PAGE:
Small pint jar inside gallon jar to weight down cabbage.
Fill the pint jar about half with cool water and place inside the big jar to act as a weight and keep the cabbage always covered with liquid.  Lightly cover with a plastic cap {looks like a shower cap*), a loose piece of syran wrap or a lint free towel.  The covering is only to keep the dust off.  The fermenting cabbage will produce CO2 and you will see bubbles forming within a few hours.  Place the jar on the counter in a draft free area where the temperature stays constant.  Changes in temperature can impact how long the fermentation takes, with cooler temperatures slowing down the process.

Once or twice a day lightly press down on the inside jar to release the gas.  When there are little or no bubbles - after anywhere from 10 days to 3 weeks - your sauerkraut is done and can be capped and refrigerated.  Some people like to taste during the fermenting process.  If you do want taste periodically during the fermenting, use a plastic or wood fork to pull some out.  Metal is a no-no with a brine solution.

The cabbage gradually changes from green to a light yellow color over time, most of the color change occurs after you put in the frig.

Sauerkraut is not just for hot dogs or Polish foods (my mother's side of the family was all about Polish foods).  Use sauerkraut in any dish or recipe that calls for pickles.  The fermented product is healthy and good for you.

My sauerkraut is usually ready in about 10-13 days, in time for Thanksgiving and my family member who requested it. :-)

You can choose to leave the sauerkraut working on the counter for weeks, as long as you ensure there is enough brine to always have all the cabbage covered in liquid.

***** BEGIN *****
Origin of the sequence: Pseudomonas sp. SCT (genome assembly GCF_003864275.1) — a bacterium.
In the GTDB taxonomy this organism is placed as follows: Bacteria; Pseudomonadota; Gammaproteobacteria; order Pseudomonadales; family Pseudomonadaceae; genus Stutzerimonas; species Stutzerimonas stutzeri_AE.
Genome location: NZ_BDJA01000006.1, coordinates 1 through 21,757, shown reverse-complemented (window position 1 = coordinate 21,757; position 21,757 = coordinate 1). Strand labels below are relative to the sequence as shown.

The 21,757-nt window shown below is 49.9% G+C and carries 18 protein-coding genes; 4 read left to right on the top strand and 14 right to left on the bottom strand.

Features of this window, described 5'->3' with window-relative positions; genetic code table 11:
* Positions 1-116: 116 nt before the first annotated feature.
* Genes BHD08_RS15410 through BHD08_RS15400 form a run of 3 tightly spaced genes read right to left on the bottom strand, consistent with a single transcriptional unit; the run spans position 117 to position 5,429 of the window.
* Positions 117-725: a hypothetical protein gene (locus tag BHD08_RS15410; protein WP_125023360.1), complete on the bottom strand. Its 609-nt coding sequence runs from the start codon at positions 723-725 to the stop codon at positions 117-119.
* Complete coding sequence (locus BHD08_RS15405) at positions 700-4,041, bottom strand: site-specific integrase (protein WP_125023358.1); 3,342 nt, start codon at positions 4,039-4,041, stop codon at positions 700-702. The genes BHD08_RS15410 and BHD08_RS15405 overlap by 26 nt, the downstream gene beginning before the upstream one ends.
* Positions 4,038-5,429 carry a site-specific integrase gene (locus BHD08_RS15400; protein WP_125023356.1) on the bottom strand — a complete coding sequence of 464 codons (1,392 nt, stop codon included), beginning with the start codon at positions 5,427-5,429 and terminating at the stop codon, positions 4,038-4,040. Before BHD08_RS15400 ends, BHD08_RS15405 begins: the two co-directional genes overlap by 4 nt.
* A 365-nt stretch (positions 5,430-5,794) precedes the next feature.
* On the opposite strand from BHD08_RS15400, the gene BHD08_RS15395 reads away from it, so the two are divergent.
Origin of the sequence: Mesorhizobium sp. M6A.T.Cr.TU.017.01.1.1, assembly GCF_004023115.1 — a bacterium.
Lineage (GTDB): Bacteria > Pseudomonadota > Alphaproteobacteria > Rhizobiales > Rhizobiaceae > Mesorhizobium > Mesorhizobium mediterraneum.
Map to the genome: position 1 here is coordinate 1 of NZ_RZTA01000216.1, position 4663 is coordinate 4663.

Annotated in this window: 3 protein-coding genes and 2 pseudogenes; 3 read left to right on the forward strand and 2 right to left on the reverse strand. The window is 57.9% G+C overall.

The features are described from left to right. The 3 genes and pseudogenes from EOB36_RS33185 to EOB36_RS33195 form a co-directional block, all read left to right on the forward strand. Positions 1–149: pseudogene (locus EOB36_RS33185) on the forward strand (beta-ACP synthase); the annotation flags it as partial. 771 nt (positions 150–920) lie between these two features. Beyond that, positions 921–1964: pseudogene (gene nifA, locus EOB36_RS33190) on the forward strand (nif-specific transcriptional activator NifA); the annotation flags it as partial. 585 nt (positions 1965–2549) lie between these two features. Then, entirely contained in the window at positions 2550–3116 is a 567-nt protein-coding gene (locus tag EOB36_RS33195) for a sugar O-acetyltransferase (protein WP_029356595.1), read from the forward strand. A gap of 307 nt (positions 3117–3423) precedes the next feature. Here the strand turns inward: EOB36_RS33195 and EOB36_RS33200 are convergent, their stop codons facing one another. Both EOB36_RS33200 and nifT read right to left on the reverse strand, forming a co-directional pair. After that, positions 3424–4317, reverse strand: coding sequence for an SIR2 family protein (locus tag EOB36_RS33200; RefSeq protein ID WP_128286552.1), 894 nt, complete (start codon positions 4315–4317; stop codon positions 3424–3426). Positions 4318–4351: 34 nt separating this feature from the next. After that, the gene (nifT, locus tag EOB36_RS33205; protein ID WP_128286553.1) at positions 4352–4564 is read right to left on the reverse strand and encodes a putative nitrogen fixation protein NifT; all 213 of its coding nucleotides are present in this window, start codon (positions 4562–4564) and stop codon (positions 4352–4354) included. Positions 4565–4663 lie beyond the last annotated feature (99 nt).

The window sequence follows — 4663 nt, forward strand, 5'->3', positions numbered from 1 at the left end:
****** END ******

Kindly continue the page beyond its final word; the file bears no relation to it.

Like Asian pickled vegetables you can add other things such as spices like caraway seed to the cabbage.  Do some searching on the internet for ideas to come up with your preferred mix.  Have fun.  Once you master sauerkraut you can move on to something like old fashioned pickle barrel dill/garlic pickles - made the same way, without vinegar. The link to my blog post on my fermented pickles is here Fermented Pickle Recipe. It was part of blog post over the holidays on dill.

Cabbage.  On facebook the other day I saw a great recipe for "Baked Cabbage Steaks".  I always try to find the author of any recipe etc. I post but all I found were multiple versions with differing oven temps and how thick you cut the slices.  If anyone finds the original author, I would appreciate it.

Meanwhile give this delicious and healthy side dish a try.

Baked cabbage steaks.  Preheat oven 400 wash and remove outer leaves trim stem off, cut 1 to 1 1/2 inch steaks brush both sides with olive oil, garlic salt and pepper both sides bake 30 to 40 minutes I like mine at 40 min [author note] so edges start to brown. has a similar version. 

I hope you enjoy making your own sauerkraut!

Have a best day in the garden and kitchen.

*  The plastic cap which looks like a shower cap is an old fashioned way to cover food bowls. NOT for use in microwaves.  They are available in many places on the internet including Amazon.  I tried to find ones made in the US but could not.  I highly recommend them.  I have had my box of them for years and simply rinse with soapy water and let air dry in the dish rack.

-- Catherine, The Herb Lady